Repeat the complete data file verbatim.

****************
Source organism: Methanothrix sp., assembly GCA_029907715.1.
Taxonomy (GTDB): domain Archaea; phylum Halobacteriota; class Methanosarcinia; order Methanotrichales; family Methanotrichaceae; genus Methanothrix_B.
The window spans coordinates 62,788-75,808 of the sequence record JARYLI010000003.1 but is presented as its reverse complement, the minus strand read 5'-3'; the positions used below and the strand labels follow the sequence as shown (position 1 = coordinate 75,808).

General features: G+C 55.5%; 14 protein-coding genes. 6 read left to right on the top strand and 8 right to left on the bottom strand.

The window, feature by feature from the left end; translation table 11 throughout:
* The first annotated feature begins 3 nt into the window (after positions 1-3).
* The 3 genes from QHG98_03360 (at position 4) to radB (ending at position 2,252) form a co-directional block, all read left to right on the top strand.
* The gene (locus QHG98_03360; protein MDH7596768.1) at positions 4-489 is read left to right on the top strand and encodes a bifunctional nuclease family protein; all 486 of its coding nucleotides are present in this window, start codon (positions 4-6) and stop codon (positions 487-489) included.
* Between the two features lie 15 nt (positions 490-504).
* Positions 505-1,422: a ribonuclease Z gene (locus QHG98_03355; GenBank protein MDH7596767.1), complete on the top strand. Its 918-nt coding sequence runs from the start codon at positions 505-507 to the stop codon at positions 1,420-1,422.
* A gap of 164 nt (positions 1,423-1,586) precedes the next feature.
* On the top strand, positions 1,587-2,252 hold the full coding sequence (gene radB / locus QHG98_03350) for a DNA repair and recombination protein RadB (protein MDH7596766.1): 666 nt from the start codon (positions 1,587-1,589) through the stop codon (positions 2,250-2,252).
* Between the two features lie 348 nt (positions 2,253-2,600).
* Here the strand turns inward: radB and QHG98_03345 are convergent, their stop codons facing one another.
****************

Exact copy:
Source organism: Methanothrix sp., assembly GCA_029907715.1.
Taxonomy (GTDB): domain Archaea; phylum Halobacteriota; class Methanosarcinia; order Methanotrichales; family Methanotrichaceae; genus Methanothrix_B.
The window spans coordinates 62,788-75,808 of the sequence record JARYLI010000003.1 but is presented as its reverse complement, the minus strand read 5'-3'; the positions used below and the strand labels follow the sequence as shown (position 1 = coordinate 75,808).

General features: G+C 55.5%; 14 protein-coding genes. 6 read left to right on the top strand and 8 right to left on the bottom strand.

The window, feature by feature from the left end; translation table 11 throughout:
* The first annotated feature begins 3 nt into the window (after positions 1-3).
* The 3 genes from QHG98_03360 (at position 4) to radB (ending at position 2,252) form a co-directional block, all read left to right on the top strand.
* The gene (locus QHG98_03360; protein MDH7596768.1) at positions 4-489 is read left to right on the top strand and encodes a bifunctional nuclease family protein; all 486 of its coding nucleotides are present in this window, start codon (positions 4-6) and stop codon (positions 487-489) included.
* Between the two features lie 15 nt (positions 490-504).
* Positions 505-1,422: a ribonuclease Z gene (locus QHG98_03355; GenBank protein MDH7596767.1), complete on the top strand. Its 918-nt coding sequence runs from the start codon at positions 505-507 to the stop codon at positions 1,420-1,422.
* A gap of 164 nt (positions 1,423-1,586) precedes the next feature.
* On the top strand, positions 1,587-2,252 hold the full coding sequence (gene radB / locus QHG98_03350) for a DNA repair and recombination protein RadB (protein MDH7596766.1): 666 nt from the start codon (positions 1,587-1,589) through the stop codon (positions 2,250-2,252).
* Between the two features lie 348 nt (positions 2,253-2,600).
* Here the strand turns inward: radB and QHG98_03345 are convergent, their stop codons facing one another.